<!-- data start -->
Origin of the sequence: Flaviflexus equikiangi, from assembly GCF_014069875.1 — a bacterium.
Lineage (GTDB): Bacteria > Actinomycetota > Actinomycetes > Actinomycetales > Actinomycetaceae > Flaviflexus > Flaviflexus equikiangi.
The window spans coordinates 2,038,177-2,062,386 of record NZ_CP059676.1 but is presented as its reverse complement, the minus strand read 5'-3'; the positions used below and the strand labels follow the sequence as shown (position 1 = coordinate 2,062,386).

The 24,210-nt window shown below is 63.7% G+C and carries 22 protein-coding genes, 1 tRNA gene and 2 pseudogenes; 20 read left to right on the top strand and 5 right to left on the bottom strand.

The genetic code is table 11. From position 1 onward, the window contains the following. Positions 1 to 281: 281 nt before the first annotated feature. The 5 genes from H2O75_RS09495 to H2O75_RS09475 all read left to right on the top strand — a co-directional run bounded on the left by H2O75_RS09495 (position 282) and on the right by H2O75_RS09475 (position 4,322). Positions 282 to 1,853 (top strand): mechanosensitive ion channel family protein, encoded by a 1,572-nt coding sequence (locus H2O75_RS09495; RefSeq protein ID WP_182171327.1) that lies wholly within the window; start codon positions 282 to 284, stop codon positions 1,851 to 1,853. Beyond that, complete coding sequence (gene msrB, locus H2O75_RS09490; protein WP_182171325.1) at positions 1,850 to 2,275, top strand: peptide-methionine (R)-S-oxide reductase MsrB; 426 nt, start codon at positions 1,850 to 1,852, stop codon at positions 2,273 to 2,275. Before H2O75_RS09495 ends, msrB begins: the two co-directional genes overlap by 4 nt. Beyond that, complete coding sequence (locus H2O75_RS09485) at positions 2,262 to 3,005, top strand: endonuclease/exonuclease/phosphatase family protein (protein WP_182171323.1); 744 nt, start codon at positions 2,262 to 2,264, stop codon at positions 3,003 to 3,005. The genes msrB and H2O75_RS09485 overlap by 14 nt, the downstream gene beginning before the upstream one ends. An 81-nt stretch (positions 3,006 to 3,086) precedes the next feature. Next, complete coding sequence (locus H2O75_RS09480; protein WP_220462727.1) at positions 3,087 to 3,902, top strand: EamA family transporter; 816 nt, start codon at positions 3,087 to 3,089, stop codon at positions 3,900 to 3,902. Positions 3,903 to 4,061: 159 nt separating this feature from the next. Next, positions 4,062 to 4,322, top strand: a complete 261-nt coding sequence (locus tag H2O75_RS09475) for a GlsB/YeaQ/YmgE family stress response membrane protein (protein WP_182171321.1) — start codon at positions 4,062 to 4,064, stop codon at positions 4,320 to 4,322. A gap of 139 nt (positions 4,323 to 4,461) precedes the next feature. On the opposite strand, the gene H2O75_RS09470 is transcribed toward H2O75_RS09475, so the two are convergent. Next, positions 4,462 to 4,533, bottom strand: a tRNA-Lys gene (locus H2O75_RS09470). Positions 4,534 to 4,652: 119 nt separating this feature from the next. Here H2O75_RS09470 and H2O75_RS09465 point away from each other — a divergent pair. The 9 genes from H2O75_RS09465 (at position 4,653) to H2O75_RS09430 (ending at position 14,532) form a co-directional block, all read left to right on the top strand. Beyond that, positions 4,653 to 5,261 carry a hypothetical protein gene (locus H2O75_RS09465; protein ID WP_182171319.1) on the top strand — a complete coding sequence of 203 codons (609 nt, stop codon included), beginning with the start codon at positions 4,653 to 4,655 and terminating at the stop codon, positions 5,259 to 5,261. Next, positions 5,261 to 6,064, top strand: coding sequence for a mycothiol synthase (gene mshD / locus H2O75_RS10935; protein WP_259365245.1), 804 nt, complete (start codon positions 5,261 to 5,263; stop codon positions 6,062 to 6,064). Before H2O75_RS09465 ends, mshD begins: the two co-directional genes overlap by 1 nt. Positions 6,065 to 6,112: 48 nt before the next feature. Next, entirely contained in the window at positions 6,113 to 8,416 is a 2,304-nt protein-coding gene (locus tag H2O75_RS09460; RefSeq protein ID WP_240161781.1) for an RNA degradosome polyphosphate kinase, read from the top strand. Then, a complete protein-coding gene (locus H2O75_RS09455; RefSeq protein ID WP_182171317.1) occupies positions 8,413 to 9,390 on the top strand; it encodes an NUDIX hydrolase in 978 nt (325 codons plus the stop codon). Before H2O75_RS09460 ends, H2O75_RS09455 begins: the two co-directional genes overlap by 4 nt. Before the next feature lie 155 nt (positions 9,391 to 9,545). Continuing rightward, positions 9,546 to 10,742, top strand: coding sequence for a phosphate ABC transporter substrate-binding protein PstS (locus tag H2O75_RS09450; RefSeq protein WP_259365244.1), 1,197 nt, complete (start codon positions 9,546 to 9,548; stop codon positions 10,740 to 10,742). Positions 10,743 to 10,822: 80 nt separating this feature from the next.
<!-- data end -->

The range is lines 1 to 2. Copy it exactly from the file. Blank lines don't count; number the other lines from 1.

Origin of the sequence: Flaviflexus equikiangi, from assembly GCF_014069875.1 — a bacterium.
Lineage (GTDB): Bacteria > Actinomycetota > Actinomycetes > Actinomycetales > Actinomycetaceae > Flaviflexus > Flaviflexus equikiangi.